McNeill's law

From Wikipedia, the free encyclopedia
Jump to: navigation, search

In human geography, McNeill's law is the process outlined in William H. McNeill's book Plagues and Peoples. The process described concerns the role of microbial disease in the conquering of people-groups.[1]

According to McNeill's Law, the microbiological aspect of conquest and invasion has been the deciding principle or one of the deciding principles in both the expansion of certain empires (as during the emigration to the Americas) and the containment in others (as during the crusades).[2]

Instances in history[edit]

The first people-group fully wiped out due to European expansion (with the possible exception of the Arawaks) was the Guanches of the Canary Islands. Despite an inbred ferocity, superior knowledge of the land and even a possible tactical superiority, they were eventually wiped out through the concentrated efforts of the Spanish and Portuguese. McNeill's Law would place the deciding factor squarely on the introduction of deadly diseases and parasites from the mainland to the previously geographically isolated islanders.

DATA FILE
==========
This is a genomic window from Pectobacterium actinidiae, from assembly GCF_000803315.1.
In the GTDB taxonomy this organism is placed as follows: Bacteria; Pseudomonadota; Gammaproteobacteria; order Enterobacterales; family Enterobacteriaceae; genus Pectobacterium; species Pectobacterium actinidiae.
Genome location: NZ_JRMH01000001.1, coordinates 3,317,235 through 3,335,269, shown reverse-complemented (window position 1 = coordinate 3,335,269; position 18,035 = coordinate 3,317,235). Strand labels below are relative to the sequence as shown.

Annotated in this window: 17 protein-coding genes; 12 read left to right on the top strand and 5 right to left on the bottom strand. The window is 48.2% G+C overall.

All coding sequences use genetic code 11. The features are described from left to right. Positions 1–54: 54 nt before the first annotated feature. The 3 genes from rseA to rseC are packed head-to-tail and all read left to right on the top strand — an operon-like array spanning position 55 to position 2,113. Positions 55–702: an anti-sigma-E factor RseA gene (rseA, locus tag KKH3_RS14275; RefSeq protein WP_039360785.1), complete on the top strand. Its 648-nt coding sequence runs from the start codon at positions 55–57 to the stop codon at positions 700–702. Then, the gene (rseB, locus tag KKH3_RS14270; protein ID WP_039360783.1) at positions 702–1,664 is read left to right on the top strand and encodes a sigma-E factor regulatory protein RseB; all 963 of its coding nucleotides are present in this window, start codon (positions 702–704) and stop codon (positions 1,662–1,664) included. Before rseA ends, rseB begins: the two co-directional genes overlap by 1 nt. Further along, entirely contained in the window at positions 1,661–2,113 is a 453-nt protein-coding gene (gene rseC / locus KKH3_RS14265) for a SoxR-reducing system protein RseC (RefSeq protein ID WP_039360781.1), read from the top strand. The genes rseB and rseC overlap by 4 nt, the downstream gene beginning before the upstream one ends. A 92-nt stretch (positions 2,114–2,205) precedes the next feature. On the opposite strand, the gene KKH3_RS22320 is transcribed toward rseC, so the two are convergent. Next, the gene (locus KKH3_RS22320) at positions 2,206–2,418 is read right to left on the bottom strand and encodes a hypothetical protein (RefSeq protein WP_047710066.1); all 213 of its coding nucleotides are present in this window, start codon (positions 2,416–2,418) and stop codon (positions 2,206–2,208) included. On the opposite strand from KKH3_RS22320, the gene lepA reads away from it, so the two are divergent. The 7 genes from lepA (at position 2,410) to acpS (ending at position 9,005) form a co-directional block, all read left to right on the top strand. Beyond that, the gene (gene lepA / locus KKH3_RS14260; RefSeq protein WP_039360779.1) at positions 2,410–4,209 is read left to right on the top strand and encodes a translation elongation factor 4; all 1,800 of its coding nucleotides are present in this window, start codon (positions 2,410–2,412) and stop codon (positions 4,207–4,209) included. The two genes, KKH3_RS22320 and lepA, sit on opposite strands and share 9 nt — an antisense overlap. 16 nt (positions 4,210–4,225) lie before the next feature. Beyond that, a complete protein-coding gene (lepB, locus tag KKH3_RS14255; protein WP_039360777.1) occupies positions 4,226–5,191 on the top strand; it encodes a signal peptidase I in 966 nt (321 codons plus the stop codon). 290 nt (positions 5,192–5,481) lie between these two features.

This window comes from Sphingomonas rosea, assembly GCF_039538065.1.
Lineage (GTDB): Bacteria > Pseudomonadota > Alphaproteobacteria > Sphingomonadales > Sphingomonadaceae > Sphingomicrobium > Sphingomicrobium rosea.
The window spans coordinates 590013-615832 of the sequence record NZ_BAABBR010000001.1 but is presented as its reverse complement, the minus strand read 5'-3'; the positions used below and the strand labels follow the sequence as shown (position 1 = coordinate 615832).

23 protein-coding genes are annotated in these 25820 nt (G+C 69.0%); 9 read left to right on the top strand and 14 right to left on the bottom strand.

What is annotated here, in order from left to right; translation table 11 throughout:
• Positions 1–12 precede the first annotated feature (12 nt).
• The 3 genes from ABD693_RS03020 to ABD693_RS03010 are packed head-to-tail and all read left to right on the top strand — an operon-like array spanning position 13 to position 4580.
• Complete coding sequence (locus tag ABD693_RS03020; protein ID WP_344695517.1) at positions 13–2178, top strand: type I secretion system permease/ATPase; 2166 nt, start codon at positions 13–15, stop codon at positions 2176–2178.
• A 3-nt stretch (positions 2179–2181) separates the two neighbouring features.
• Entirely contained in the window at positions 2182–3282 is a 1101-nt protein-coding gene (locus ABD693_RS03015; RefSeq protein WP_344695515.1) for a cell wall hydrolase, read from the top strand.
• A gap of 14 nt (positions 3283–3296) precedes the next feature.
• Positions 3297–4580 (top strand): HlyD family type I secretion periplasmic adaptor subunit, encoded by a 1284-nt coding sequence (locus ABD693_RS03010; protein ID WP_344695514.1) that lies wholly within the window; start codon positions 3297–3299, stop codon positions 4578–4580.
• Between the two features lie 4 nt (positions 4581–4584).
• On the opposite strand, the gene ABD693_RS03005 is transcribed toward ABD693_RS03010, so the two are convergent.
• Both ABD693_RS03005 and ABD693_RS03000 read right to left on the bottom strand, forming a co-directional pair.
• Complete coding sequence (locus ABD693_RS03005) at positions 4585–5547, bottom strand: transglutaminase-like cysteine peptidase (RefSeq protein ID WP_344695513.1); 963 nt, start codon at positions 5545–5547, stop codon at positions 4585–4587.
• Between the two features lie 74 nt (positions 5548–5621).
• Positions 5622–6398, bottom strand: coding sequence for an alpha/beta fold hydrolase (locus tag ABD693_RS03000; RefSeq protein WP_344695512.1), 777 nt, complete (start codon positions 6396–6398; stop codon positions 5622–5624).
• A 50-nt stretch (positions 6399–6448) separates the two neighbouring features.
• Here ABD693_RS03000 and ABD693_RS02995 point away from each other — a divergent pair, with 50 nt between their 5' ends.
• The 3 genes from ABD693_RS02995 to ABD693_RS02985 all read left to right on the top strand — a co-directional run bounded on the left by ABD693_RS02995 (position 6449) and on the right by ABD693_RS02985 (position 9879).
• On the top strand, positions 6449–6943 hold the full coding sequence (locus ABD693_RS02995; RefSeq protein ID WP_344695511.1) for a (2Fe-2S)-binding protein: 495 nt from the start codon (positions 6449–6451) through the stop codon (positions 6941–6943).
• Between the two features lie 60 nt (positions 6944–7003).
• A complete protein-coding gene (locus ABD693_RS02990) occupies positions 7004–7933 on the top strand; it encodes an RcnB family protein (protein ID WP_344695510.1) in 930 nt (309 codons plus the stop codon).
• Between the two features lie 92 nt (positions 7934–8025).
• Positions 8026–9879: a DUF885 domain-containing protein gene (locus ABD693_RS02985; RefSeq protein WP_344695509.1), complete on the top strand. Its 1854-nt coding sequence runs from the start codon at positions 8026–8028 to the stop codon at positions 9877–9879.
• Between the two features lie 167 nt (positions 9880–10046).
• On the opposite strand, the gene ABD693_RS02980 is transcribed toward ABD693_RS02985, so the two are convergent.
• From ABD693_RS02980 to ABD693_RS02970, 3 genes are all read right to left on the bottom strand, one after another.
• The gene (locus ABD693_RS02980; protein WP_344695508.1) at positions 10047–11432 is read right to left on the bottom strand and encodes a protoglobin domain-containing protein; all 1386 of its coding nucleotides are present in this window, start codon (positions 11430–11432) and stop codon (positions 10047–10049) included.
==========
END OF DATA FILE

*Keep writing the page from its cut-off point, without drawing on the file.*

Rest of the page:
This is the likely explanation, as what records still exist show numerous deaths by disease on the islands and a declining birth-rate, leading eventually to the almost complete end of the Guanches as a race.

Other instances include the devastation of the Incas by smallpox.


  1. ^ McNeill, William. Plagues and People. p. 340. ISBN 978-1439503133. 
  2. ^ Goodier, Robert (July–August 2010). "A germ of an idea". University of Chicago Magazine. University of Chicago Alumni Association. ISSN 0041-9508. Retrieved May 3, 2016.